Teaching Philosophy

Teaching people of all ages the joy of learning an instrument and seeing them develop their own means of expression on that instrument is something that gives me great joy and fulfillment. Watching these people grow inspires me as well to go beyond my own limitations and keep practicing!

with my wind synth, bansuri, saxello and western flute

In teaching the fundamentals of technique are important and need to be stressed, but each individual’s musical tastes and aspirations need to be considered and woven into the fabric of the teaching style as well. I’ve seen more talented kids quit an instrument simply because the teacher didn’t know (or simply didn’t care) how to make the process a joyful one. For example, I have one student who appears to have absolutely NO interest in playing the saxophone, BUT he loves James Bond movies and their music. So what do we do during the entire lesson? That’s right: play James Bond songs for an hour! Although that may be an extreme, the point I’m making is that it’s okay to let the student have some input into what he or she would like to do with their instrument. Therefore, I’m a strong supporter of “Two-Way” teaching where we interact and together figure out the best way(s) to become better players and get the most out of the musical adventure.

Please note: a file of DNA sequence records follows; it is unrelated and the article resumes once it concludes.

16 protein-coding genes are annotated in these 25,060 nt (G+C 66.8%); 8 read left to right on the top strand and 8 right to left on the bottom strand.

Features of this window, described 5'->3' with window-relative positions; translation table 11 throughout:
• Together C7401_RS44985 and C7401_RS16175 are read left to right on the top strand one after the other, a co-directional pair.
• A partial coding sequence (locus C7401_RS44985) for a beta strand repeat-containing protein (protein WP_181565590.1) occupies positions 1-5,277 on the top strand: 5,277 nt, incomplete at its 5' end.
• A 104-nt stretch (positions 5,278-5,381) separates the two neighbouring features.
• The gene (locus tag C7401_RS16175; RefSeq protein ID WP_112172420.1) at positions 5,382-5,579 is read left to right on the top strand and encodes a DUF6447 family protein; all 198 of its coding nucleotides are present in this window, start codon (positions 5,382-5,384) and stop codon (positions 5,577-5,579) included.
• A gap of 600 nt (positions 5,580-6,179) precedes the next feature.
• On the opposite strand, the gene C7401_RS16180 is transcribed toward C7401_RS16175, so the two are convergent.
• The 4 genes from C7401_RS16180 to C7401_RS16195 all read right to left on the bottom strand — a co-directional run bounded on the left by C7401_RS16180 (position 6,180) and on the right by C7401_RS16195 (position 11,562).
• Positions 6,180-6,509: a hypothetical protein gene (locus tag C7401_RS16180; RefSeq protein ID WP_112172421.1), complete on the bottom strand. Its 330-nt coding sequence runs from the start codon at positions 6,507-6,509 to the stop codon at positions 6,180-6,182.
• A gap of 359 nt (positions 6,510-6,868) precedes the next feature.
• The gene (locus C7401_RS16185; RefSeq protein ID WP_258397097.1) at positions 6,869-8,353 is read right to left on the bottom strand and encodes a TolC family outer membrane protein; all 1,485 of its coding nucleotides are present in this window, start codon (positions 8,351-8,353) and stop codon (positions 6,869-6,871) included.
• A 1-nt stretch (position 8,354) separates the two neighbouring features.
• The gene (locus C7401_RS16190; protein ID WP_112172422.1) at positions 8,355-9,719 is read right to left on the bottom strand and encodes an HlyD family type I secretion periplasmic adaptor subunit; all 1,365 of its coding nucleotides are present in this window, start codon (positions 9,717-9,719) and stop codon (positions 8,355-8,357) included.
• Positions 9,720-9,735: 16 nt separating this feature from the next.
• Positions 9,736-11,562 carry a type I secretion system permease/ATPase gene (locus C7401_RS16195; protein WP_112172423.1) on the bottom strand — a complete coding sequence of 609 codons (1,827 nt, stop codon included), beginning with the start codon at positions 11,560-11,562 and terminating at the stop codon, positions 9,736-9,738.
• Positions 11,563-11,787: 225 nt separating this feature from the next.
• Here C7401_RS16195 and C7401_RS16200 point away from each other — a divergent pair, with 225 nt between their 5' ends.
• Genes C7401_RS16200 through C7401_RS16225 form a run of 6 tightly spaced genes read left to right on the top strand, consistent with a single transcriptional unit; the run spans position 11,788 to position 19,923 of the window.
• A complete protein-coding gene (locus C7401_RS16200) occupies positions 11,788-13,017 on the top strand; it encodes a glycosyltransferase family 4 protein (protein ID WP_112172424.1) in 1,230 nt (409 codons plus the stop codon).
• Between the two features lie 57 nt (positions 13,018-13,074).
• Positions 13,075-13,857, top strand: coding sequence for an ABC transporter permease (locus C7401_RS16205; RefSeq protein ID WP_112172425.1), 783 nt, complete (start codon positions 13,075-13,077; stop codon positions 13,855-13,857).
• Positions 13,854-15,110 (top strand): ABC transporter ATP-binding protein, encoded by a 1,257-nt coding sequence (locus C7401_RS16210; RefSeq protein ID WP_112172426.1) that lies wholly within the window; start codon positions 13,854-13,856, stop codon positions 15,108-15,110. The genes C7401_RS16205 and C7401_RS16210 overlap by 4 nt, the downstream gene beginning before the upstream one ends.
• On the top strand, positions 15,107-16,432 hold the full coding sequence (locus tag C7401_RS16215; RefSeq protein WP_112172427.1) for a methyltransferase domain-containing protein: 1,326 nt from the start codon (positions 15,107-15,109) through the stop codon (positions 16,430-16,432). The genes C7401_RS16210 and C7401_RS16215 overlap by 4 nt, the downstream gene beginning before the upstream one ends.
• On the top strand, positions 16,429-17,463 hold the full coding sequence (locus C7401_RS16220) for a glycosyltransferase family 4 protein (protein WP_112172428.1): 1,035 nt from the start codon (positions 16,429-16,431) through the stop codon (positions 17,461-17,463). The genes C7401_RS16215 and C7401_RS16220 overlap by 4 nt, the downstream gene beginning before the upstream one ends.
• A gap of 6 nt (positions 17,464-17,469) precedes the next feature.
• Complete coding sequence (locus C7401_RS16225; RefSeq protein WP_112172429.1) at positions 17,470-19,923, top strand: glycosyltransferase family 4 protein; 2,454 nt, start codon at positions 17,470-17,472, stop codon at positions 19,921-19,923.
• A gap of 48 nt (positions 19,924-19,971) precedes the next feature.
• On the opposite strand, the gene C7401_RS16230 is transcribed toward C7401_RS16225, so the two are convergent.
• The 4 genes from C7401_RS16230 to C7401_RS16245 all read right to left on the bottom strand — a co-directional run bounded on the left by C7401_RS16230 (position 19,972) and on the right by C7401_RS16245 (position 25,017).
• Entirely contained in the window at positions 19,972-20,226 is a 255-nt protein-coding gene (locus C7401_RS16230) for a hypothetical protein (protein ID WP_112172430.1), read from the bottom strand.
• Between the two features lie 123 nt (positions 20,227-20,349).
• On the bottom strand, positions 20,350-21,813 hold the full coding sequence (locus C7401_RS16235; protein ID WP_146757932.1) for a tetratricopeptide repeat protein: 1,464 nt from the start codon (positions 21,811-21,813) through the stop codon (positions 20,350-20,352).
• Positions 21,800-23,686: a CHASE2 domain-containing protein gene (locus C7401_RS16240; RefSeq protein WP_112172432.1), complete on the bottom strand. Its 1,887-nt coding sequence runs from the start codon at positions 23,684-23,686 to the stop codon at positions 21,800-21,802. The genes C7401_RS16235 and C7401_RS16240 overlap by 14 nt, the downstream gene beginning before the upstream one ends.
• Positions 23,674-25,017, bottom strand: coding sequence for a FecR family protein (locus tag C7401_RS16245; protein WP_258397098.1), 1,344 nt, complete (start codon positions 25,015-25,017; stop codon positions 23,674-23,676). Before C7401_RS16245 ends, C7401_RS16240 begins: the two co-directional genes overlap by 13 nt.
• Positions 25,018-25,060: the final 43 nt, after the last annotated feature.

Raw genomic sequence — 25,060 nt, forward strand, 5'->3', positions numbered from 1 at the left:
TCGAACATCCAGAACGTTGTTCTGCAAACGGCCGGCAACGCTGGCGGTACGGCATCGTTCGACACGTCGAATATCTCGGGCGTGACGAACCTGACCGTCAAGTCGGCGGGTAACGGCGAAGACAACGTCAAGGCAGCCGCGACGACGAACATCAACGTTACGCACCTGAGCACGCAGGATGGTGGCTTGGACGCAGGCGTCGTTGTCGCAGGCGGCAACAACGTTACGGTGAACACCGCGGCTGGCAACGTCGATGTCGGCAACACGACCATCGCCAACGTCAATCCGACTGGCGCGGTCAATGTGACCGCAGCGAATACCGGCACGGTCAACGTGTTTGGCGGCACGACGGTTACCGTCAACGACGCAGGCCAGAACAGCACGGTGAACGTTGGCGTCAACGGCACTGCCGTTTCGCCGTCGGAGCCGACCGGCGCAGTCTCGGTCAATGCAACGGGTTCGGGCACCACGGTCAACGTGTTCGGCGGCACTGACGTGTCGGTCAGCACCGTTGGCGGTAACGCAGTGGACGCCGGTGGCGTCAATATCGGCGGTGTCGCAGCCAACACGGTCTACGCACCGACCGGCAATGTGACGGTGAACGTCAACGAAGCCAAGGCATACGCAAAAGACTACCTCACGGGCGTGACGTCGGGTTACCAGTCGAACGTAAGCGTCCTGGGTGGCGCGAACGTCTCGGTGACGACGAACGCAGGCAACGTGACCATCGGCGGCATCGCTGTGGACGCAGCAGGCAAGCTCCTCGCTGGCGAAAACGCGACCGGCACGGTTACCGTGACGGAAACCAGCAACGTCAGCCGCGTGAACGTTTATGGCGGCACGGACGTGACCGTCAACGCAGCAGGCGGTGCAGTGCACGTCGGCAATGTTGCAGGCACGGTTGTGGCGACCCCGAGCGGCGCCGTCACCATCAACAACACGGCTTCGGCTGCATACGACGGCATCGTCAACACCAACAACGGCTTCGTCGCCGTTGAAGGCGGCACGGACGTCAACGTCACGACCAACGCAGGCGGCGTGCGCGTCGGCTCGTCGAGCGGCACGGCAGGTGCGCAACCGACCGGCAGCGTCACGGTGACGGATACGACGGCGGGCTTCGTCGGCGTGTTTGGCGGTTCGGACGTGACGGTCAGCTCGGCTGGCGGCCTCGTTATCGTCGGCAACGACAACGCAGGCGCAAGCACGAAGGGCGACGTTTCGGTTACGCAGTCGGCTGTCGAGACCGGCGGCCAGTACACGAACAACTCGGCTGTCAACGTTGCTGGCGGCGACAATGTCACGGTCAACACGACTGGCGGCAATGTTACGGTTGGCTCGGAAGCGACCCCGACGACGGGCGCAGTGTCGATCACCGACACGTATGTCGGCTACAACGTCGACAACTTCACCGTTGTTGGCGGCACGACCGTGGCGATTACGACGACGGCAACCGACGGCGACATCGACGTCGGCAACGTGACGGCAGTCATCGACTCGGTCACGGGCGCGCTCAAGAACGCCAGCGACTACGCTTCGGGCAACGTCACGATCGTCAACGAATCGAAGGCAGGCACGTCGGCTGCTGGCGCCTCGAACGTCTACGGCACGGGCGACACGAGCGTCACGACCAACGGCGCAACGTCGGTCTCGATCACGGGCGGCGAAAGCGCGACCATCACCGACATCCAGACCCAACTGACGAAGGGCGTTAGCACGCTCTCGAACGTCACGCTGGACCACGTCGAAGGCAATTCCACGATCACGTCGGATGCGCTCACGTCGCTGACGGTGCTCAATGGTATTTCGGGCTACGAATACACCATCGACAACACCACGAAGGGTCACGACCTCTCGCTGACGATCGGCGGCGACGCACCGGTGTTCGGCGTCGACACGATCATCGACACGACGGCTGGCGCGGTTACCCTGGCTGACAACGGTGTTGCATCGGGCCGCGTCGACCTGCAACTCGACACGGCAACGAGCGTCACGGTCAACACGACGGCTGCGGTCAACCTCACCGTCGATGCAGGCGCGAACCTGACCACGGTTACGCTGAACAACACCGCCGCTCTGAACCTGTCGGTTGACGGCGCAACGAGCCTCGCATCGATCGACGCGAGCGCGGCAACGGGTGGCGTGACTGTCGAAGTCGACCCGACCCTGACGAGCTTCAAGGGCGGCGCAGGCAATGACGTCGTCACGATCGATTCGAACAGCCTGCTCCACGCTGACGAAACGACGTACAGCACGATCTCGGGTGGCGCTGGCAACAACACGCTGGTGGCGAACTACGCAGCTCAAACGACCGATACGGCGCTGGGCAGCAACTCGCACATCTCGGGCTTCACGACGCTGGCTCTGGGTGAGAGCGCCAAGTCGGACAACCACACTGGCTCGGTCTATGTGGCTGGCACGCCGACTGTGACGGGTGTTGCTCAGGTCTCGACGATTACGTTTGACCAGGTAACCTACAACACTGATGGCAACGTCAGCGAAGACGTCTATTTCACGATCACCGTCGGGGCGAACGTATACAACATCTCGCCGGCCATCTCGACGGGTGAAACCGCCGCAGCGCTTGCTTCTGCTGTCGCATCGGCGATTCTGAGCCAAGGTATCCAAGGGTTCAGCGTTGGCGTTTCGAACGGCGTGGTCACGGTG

I feel this is a key word in the development of a musical artist. I personally use and recommend the Jamey Aebersold series of instruction books and play-along CD’s. In essence, this series simulates playing with a live jazz trio (piano, bass and drums) so that you can develop your own musical interpretation of jazz standards as well as the necessary improvisational skills in a methodical way. Even learning scales can be enjoyable when you play along with others, even if it is on CD’s. Feel free to e-mail me with any questions you may have regarding my teaching methods for woodwind players. For recommended books and CD’s, check out And remember, you don’t need to be a Jazz player to be an improviser. J.S. Bach constantly improvised on the keyboard. Also be aware that a North Indian classical performance consists of about 90 percent improvisation! My final word to all aspiring musicians: “Find a good teacher who will inspire you to develop you own voice and nurture your creative spirit and then never stop studying, and never stop seeking!”

Recommended reading:

MY MUSIC, MY LIFE – Ravi Shankar
AUTOBIOGRAPHY OF A YOGI – Paramahansa Yogananda

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